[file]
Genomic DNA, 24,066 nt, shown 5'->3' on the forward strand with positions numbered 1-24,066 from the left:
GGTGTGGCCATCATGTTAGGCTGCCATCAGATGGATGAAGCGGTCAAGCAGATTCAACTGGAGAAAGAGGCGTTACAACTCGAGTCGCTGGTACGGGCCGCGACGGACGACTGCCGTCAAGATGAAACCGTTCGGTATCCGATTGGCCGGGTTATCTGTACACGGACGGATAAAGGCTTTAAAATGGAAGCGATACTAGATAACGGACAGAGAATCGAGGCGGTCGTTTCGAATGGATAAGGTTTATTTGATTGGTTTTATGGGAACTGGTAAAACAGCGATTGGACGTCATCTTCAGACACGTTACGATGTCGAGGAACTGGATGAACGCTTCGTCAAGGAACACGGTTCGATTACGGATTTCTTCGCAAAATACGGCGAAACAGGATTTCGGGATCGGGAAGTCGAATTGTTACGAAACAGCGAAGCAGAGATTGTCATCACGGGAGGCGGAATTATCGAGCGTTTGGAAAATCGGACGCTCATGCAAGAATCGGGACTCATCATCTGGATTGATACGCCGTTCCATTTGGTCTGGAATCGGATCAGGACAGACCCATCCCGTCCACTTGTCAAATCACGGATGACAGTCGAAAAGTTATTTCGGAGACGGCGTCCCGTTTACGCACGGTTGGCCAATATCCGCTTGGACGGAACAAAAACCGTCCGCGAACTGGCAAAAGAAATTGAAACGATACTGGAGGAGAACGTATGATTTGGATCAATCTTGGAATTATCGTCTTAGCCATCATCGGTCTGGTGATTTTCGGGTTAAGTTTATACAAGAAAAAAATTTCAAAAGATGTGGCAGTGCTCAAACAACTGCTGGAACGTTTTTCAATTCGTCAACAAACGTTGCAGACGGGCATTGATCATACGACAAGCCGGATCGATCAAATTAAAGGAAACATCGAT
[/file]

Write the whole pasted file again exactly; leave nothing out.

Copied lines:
Genomic DNA, 24,066 nt, shown 5'->3' on the forward strand with positions numbered 1-24,066 from the left:
GGTGTGGCCATCATGTTAGGCTGCCATCAGATGGATGAAGCGGTCAAGCAGATTCAACTGGAGAAAGAGGCGTTACAACTCGAGTCGCTGGTACGGGCCGCGACGGACGACTGCCGTCAAGATGAAACCGTTCGGTATCCGATTGGCCGGGTTATCTGTACACGGACGGATAAAGGCTTTAAAATGGAAGCGATACTAGATAACGGACAGAGAATCGAGGCGGTCGTTTCGAATGGATAAGGTTTATTTGATTGGTTTTATGGGAACTGGTAAAACAGCGATTGGACGTCATCTTCAGACACGTTACGATGTCGAGGAACTGGATGAACGCTTCGTCAAGGAACACGGTTCGATTACGGATTTCTTCGCAAAATACGGCGAAACAGGATTTCGGGATCGGGAAGTCGAATTGTTACGAAACAGCGAAGCAGAGATTGTCATCACGGGAGGCGGAATTATCGAGCGTTTGGAAAATCGGACGCTCATGCAAGAATCGGGACTCATCATCTGGATTGATACGCCGTTCCATTTGGTCTGGAATCGGATCAGGACAGACCCATCCCGTCCACTTGTCAAATCACGGATGACAGTCGAAAAGTTATTTCGGAGACGGCGTCCCGTTTACGCACGGTTGGCCAATATCCGCTTGGACGGAACAAAAACCGTCCGCGAACTGGCAAAAGAAATTGAAACGATACTGGAGGAGAACGTATGATTTGGATCAATCTTGGAATTATCGTCTTAGCCATCATCGGTCTGGTGATTTTCGGGTTAAGTTTATACAAGAAAAAAATTTCAAAAGATGTGGCAGTGCTCAAACAACTGCTGGAACGTTTTTCAATTCGTCAACAAACGTTGCAGACGGGCATTGATCATACGACAAGCCGGATCGATCAAATTAAAGGAAACATCGAT